E-Cigs Under Fire From CA Dept. of Public Health

With public opinion in flux and anti-tobacco activists on edge, the California Department of Public Health has rolled out “Wake Up,” a slick new ad campaign to discourage the use of e-cigarettes, or “vapes.” Recently, CDPH pronounced e-cigs a threat to public health.

In a statement explaining the campaign, CDPH described two new TV ads emphasizing “the e-cigarette industry’s use of candy flavored ‘e-juice’” and “exposing the fact that big tobacco companies are in the e-cigarette business.”

The move bolstered momentum for broad crackdowns on vapes, which have been targeted by policymakers and activists who see them as just as bad as tobacco cigarettes — if not worse.

Playing politics

Political considerations have played into CDPH’s adverse judgment against vapes. New data recently showed that, last year, the use of e-cigs outpaced the use of tobacco cigarettes among teenagers and young adults.

Defenders of the freedom to vape argued this is good news. Vaping companies have claimed e-cigs help smokers abandon far more dangerous tobacco products, especially those, like traditional cigarettes, that emit high numbers of carcinogens.

But for prohibitionists, e-cigs presented a special hazard because of their accessibility and appeal to children. As the Los Angeles Daily News detailed, those drawbacks appeared to be the product of unregulated marketing, a more pleasurable use experience and apparent carelessness among adult consumers with children:

“Most startling to health officials was the spike in calls to California Poison Control centers related to exposures to accidental e-cigarette poisonings, including drinking the liquid inside. There were seven calls in 2012 to poison control. In 2014, those calls jumped to 243. More than 60 percent of all those e-cigarette related calls involved children 5 years and under.”

As NBC News reported, “bottles and cartridges that contain the liquid for e-cigs have been known to leak and tend not to be equipped with child-resistant caps, creating a potential source of poisoning through ingestion or just through skin contact.”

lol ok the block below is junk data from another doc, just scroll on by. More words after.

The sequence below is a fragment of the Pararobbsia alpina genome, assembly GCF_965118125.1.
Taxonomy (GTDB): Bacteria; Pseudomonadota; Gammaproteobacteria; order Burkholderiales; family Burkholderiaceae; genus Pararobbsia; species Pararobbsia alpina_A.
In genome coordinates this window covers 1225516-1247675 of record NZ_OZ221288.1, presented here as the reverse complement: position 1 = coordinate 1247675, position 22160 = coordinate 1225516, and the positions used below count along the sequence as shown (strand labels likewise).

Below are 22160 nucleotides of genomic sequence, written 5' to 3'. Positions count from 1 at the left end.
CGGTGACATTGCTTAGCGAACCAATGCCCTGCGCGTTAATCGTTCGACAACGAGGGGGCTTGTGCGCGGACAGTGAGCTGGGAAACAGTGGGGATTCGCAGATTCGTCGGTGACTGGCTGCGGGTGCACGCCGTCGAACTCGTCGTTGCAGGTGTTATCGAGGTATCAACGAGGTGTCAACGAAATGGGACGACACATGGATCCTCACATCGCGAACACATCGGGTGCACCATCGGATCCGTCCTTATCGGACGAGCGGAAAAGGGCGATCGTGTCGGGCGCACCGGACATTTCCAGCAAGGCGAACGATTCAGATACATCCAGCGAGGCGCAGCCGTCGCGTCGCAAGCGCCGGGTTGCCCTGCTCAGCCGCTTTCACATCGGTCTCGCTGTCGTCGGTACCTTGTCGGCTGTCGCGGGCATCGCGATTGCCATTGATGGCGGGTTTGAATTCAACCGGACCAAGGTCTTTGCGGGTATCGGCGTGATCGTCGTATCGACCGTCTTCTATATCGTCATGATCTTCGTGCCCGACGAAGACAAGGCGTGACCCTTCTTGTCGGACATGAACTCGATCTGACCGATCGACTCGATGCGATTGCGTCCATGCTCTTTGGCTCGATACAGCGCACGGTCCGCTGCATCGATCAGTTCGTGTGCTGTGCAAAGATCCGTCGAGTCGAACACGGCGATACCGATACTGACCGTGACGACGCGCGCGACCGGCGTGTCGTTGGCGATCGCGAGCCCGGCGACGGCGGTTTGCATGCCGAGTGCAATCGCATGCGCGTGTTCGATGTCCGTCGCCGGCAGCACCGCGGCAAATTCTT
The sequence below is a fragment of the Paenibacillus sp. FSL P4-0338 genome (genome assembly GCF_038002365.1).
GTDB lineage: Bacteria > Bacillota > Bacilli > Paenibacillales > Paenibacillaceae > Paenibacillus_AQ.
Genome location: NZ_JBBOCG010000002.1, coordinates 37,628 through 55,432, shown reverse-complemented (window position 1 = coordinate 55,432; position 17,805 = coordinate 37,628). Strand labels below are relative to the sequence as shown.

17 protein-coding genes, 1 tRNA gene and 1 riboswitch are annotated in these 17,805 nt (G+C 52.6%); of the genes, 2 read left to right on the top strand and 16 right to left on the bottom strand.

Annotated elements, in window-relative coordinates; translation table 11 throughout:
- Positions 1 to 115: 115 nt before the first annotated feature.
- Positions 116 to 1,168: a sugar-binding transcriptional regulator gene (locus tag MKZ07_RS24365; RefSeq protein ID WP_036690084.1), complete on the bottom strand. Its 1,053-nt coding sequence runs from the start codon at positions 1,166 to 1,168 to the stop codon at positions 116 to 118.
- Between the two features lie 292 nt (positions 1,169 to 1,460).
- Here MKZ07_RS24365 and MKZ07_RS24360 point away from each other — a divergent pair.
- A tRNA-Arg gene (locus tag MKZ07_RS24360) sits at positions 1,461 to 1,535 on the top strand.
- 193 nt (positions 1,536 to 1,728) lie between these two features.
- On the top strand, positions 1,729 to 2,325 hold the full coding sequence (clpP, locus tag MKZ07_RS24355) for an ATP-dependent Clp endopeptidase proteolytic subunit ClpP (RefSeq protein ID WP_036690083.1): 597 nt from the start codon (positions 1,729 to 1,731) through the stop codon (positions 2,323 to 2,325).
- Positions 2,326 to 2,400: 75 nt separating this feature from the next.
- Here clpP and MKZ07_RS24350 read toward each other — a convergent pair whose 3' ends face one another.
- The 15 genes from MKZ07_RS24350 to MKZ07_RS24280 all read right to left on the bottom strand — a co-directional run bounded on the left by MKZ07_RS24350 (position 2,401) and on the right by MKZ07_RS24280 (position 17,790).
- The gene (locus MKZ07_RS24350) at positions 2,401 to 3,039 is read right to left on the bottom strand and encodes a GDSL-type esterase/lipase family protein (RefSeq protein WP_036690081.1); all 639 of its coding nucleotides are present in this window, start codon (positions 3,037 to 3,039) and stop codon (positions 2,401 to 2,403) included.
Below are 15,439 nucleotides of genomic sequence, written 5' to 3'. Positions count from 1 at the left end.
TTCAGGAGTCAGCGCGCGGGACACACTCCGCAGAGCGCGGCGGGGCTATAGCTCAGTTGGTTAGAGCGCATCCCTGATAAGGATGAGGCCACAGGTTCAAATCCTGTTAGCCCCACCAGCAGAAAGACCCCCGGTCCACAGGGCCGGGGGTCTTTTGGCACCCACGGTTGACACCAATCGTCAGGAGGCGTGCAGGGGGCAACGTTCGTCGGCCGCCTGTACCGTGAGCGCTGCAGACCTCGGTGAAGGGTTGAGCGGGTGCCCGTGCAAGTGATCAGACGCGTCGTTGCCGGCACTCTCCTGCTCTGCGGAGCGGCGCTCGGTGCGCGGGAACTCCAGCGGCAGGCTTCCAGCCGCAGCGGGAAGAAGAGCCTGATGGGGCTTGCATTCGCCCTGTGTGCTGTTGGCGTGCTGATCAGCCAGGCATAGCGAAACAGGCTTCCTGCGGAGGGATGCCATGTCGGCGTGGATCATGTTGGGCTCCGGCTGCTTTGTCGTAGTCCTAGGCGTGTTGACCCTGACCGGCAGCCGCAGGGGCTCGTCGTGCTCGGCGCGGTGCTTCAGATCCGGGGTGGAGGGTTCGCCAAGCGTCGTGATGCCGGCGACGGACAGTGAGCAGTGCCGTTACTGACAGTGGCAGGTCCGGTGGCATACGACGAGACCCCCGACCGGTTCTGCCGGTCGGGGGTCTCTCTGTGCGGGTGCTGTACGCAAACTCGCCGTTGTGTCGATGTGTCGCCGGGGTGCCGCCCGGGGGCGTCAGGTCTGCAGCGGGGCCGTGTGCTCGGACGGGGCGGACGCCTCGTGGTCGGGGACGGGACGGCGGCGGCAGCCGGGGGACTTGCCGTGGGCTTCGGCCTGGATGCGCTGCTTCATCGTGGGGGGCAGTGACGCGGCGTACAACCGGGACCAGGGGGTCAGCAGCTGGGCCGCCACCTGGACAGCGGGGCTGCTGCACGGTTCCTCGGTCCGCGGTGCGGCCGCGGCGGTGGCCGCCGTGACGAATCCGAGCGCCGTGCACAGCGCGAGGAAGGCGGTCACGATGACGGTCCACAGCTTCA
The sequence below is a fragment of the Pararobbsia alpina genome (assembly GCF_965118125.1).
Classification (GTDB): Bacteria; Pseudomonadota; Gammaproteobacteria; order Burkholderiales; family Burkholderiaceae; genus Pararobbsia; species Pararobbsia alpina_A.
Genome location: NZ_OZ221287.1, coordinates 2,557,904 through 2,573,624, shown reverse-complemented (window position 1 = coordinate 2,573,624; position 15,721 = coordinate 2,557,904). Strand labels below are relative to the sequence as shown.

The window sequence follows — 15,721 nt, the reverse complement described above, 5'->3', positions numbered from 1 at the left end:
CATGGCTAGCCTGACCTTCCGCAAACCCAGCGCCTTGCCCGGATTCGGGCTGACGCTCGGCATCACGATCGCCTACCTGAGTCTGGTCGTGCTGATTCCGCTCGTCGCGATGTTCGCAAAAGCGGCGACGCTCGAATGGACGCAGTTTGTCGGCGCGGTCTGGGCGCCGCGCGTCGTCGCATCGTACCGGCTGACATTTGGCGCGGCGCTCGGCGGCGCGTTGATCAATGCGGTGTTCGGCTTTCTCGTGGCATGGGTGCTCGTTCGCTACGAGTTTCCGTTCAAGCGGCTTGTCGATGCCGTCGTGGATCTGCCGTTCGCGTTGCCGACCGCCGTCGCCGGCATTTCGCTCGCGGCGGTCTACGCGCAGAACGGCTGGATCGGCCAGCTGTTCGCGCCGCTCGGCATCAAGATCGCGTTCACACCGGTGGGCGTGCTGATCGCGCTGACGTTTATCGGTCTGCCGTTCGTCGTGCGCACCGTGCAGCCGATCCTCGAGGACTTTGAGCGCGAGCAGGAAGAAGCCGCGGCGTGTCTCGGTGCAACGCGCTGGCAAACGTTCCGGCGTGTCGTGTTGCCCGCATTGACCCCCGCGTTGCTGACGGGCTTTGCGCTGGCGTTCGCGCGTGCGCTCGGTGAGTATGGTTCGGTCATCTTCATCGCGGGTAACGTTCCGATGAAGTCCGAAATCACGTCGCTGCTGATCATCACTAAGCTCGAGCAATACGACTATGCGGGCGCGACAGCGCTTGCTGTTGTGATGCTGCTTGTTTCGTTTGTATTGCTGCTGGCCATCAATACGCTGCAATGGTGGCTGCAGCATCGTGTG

Although legislation and regulation could be tailored narrowly to focus on the threat of poisoning, public health officials issued a broad warning that comports with the prevailing view among prohibitionists.

Dr. Ron Chapman, State Health Officer and director of the California Department of Public Health, said that “many people do not know that they pose many of the same health risks as traditional cigarettes and other tobacco products.” In January, hecalled for a “bold public education campaign” to roll back e-cig gains in market share. Anti-smoking advocates working in the policy arena have been all but unanimous in treating e-cigs like an integral part of the same problem as tobacco products.

Safety over freedom

Despite the unfolding research concerning the differences between e-cig effects and those of tobacco cigarettes, prohibitionists in the political arena have used heightened rhetoric of their own to advance vape bans.

Earlier this year, state Sen. Mark Leno, D-San Francisco, underscored how far many officials have been willing to go in departing from the scientific record. In January, he introduced Senate Bill 140, a bill that would ban e-cigs at hospitals, restaurants, schools and workplaces.

“No tobacco product should be exempt from California’s smoke-free laws simply because it’s sold in a modern or trendy disguise,” he warned. Yet, as Reason’s Jacob Sullum observed, e-cigs neither emit smoke nor burn tobacco. Instead, they heat a device which allows the user to exhale a vapor.

SB140 will go into committee hearings this spring, behind a full-steam-ahead approach to cracking down on vapes. As CalWatchdog.com reported previously, the so-called “precautionary principle” — better safe than sorry — has inspired a spate of municipal regulations that treat e-cigs the same way as tobacco cigarettes, despite widespread ignorance and uncertainty as to how the products differ.

Originally published by CalWatchdog.com